Many older people stop working longer than expected, and often it is not by choice. According to Northwestern Mutual's planning and progress study from 2019, those who expect to work past 65 years of necessity do not feel they have saved enough money to retire comfortably, are worried about social security, and fear the financial impact of rising costs like health care.
However, for others, the decision to extend their career is not something that does not cause financial problems, but rather a desire to continue working. In the aforementioned study, those who choose to work earlier 65 years do so for these reasons.
. "I like the job / career and would like to continue"
The most common reason why today's workers want to expand their careers is that they find their job fulfilling. If your job gives you pleasure, there is really no need to give up just because you are approaching retirement age. And if the hours start coming to you, talk to your employer about a gradual retirement, where you gradually cut down your lessons, but continue to work all the time.
2. "I Want More Disposable Income"
There is a difference in wanting more money in retirement and who need more money. For some people, working longer gives them the opportunity to do the things they always wanted to do, whether it be traveling, owning a boat or finally joining that country club. Therefore, think about the retirement savings and the lifestyle your money will buy you. You may have more than enough to cover the basics of housing, food, and transportation, but if you think of any of your other retirement goals, working longer may be your ticket to achieving them.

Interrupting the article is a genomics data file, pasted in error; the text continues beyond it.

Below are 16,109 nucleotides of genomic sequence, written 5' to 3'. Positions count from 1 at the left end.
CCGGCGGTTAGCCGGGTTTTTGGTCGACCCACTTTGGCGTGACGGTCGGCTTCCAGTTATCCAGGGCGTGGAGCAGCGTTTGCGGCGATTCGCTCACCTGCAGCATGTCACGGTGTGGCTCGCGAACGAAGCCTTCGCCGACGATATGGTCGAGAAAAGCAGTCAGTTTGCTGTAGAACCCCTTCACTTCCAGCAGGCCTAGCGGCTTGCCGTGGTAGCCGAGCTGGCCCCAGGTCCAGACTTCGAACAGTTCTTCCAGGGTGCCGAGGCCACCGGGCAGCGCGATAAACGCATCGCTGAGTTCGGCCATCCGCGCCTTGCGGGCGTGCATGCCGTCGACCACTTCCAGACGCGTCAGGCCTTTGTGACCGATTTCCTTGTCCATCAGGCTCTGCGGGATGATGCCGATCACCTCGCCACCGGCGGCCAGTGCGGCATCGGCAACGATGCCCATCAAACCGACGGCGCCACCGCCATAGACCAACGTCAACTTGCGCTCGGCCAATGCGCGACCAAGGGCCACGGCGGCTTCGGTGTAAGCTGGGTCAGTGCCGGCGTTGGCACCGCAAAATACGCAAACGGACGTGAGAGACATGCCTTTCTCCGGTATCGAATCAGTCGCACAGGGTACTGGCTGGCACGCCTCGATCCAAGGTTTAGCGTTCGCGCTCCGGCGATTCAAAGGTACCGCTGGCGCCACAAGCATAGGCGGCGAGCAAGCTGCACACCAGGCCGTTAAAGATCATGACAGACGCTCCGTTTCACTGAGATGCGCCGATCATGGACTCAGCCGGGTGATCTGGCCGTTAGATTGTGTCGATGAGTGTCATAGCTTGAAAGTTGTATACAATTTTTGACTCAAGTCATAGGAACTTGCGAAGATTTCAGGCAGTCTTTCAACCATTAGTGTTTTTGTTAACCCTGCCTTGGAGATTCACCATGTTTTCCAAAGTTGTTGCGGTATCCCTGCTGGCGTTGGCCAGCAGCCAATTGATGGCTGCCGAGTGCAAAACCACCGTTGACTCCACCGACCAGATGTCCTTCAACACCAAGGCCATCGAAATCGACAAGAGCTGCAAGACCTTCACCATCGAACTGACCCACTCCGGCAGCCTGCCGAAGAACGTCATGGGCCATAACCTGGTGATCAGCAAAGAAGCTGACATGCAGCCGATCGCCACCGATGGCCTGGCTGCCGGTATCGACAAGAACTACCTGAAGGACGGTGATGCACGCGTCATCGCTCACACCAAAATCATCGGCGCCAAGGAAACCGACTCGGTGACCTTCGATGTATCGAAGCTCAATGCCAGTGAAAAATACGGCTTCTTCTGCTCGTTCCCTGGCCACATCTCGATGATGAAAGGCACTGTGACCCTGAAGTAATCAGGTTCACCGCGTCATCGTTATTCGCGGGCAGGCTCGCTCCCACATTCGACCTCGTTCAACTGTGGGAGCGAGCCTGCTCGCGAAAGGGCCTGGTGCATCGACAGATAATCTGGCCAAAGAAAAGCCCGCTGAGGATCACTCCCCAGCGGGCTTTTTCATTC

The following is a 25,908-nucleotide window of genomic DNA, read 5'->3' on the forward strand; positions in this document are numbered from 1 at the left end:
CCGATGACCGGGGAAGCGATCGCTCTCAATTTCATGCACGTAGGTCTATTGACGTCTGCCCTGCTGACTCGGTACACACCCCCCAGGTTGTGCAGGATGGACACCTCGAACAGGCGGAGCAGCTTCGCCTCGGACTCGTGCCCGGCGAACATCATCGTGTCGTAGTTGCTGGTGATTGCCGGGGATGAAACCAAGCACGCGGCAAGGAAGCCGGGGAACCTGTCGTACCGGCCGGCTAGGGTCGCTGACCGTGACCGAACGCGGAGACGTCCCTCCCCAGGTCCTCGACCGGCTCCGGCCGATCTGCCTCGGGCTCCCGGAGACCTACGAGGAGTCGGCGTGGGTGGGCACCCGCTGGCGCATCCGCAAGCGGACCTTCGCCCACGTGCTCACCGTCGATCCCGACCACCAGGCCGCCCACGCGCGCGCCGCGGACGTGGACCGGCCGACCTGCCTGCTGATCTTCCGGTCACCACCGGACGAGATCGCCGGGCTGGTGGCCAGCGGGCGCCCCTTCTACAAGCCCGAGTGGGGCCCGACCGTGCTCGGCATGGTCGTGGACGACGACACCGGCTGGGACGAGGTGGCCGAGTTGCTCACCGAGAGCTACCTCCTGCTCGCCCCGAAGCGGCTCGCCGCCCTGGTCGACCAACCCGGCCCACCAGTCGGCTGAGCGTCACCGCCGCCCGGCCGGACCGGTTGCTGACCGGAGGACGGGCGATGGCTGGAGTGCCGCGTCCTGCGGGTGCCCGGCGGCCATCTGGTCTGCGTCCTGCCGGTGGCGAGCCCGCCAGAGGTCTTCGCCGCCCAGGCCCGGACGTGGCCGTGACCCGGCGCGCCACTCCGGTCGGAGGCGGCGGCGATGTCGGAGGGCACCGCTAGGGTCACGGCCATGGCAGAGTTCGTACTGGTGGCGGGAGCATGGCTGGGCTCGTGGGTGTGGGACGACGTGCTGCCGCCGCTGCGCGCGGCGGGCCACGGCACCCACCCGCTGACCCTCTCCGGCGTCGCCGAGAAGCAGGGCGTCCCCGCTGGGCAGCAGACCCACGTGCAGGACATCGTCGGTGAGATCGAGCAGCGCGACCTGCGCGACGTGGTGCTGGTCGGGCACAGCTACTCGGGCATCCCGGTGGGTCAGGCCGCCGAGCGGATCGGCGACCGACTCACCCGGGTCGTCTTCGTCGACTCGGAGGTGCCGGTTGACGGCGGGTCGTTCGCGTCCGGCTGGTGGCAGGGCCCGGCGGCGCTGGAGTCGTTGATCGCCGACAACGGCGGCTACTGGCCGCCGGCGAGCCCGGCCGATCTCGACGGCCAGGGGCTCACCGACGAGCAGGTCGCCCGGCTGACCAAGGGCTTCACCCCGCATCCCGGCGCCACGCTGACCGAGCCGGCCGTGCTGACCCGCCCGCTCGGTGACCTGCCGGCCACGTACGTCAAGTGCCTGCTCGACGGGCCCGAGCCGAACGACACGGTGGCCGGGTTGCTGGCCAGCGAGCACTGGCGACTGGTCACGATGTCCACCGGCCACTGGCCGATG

3. "There is a social outlet that will help me stay active / prevent boredom"
Retirement increases the likelihood of suffering from clinical depression by 40%, according to research by the Institute of Economic Affairs, and much of it boils down to boredom . Going from a full-time plan to no job at all is probably more difficult than you would think, but if you don't spend your time adequately in retirement, your physical and emotional health may suffer.
If you don't have a plan for how to spend your days in retirement, or don't have many friends who have left the workforce, then it pays to think about expanding your career. This is especially true if going to work helps you maintain your physical health (for example, if you go a lot during commuting).
There is nothing wrong with ending your career in the early to mid-60's you can afford to do so. In fact, 65 is a relatively popular age to retire, because that is when the coverage through Medicare kicks in. But even if you have to retire late because of financial problems, there are several benefits to expand your career. Doing so may allow you to get your dream pension, not to talk about the mental agony that many elderly people experience when they leave the workforce too soon.